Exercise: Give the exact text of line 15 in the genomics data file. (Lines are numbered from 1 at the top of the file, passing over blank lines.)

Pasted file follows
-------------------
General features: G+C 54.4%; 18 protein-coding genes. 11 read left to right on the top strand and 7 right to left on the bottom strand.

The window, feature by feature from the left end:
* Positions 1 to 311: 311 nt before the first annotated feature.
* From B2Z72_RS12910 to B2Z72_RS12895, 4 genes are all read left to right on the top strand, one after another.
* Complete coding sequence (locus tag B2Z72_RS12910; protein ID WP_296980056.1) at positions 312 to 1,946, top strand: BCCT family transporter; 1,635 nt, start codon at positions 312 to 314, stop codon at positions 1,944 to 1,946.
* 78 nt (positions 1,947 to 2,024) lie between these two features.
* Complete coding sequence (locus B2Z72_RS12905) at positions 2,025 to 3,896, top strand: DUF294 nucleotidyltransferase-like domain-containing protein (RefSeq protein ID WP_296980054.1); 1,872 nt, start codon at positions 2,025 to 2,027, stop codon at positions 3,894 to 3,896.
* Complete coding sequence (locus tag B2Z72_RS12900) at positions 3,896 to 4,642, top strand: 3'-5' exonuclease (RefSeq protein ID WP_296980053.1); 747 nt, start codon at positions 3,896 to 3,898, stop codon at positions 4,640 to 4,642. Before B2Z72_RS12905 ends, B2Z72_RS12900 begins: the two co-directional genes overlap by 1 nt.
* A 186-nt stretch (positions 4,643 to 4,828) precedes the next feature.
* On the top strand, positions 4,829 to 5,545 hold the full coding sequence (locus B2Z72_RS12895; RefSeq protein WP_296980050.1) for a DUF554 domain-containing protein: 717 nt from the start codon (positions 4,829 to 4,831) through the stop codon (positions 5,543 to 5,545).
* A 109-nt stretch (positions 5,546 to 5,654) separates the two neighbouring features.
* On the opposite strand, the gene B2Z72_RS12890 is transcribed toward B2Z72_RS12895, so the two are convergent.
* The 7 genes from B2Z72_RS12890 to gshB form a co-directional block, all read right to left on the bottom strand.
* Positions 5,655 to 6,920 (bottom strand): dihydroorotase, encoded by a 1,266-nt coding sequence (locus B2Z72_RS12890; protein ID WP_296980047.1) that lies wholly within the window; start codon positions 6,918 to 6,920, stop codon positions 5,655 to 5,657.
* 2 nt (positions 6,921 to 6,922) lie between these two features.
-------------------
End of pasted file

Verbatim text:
* 2 nt (positions 6,921 to 6,922) lie between these two features.